I’ve worked in the sports performance field for 20 years now, so I always get questions from friends and family when it comes to working out and staying in shape. I was asked yesterday if hiking can get you in shape.
The fact is, not only can hiking get you in shape, it’s perhaps one of the BEST ways to get in shape. Hiking can easily burn over 500 calories an hour and is a great workout for your lower body and core muscles. You can also tailor your hike to meet your current fitness level.
So what if you are wanting to start using hiking as a means to get in shape? Let’s go over some of the things you need to know to get you to your goals.
Before we do that though, as with any exercise program, you should consult with your doctor and you should always hike with safety in mind first.
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- 1 How Hiking Can Get You In Shape
- 2 5 Tips For Hiking To Get In Shape
How Hiking Can Get You In Shape
A hike can be a true full body workout, depending on the trail and the equipment you use. Here are just a few of the ways hiking can help improve your physical health.
Hiking Builds Lower Body Strength
If you went to a gym and asked a trainer how you can improve your lower body strength they would give you a list of exercises including movements like Step-Ups and Lunges. Well, as anyone who has hiked uphill can tell you – every step hiking on an incline is basically the same as a Step-Up or Lunge.
You’ll build leg muscles even if you’re only using your body weight if the trail has elevation to it. But, you can easily add to the challenge by carrying a backpack as you hike. Now, you’ve just turned your hike into a weight bearing exercise.
It’s easy to see why hiking uphill is a great physical activity, but don’t sleep on hiking downhill either. I usually find going downhill to be just as taxing a lower body workout as going uphill. You have to be able to brace and control your momentum every step on the way down which is no easy feat on a steep decline.
Hiking Builds Upper Body Strength
Hiking not only builds stronger muscles in your lower body, but hiking helps strengthen your upper body as well.
If you’re hiking with the aid of trekking poles or if you’re carrying a pack there is no doubt your upper body is going to be getting a workout.
Many hikers use trekking poles on particularly steep inclines where they climbing vertically is more challenging. Every single time you use one of those poles to brace, push off of or help pull you up – you’re basically doing a complete upper body workout routine.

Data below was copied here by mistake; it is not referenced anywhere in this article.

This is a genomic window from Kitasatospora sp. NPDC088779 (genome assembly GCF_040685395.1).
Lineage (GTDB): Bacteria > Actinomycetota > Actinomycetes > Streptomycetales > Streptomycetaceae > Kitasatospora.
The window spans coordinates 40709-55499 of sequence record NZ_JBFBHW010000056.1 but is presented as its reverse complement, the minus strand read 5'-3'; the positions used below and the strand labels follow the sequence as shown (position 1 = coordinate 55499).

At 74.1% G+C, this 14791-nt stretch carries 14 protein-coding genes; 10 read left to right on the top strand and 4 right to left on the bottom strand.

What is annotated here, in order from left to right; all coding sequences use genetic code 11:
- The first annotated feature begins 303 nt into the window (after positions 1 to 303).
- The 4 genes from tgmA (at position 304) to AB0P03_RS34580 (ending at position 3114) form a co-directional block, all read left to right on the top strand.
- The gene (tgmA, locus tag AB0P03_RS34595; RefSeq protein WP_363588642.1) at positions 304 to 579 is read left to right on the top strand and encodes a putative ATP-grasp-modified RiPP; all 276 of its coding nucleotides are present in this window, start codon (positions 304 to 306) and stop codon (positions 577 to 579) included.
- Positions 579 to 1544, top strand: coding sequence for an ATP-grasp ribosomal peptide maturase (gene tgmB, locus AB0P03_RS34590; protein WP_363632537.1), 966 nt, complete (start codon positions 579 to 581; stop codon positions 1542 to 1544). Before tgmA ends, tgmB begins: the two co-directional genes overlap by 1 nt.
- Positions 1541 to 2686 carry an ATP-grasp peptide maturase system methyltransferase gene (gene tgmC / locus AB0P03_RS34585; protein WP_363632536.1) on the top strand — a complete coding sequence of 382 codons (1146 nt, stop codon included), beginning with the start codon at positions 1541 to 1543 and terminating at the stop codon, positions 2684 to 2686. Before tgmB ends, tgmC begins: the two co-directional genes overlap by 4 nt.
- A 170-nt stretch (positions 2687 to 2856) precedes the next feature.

Add a pack to the mix and now you’re shoulders and upper back (and your core muscles which I’ll get to in a second) are constantly at work to help you maintain your posture throughout the hike.
Hiking Challenges Core Muscles
I just mentioned how wearing a pack can put your core to work during a hike, but the hike itself can include many challenges for your low back and abdominal muscles.
Most trails will include as least some sections of uneven terrain. This uneven terrain forces your core to constantly work to help keep you balanced and upright. Again, adding a heavy pack into the equation ramps this up even more.
Hiking Will Build Endurance
Hiking is one of the best cardio exercises for a number of reasons.
For starters, I’ll take exercising outdoors where I can breathe in the fresh air and take in some sunshine any day over grinding it out indoors on a treadmill.
Hiking is also a physical activity that is accessible to most people because you can scale your hikes depending on your body’s limits. As you get into better and better physical health you can adjust your hiking accordingly.
You can increase the distance of your hikes or choose trails that may have more challenging elevations. The point is, you can build endurance at your own pace.
5 Tips For Hiking To Get In Shape
There are 5 main points that you should focus on when using hiking to help get in shape, starting with doing your research before you even get to the trail.
Research your Trail
Do a little bit of research on the trails you’re going to use. How long is it? What is the incline? Some parks will even rate each trail by the level of difficulty. Is the trail a giant loop or straight out and back? Some trails will even wind and intersect which gives you the option of cutting the full trail short if you need to.
A trail that goes straight out and back is easier to gauge than a loop if you need to cut it short and turn back. The last thing you want to do is run out of gas when you’re a couple of miles out into the woods.
Lastly, how close is the trail to your house? For the purposes of getting in shape, you want a trail you can get to easily and consistently. It might be the most amazing trail in the world, but if it’s 45 minutes from your house it’s probably not going to work. Speaking of work, you can check trails close to your work (or on the way) if you’re struggling to find something you like close to home.
Gear up for your Hike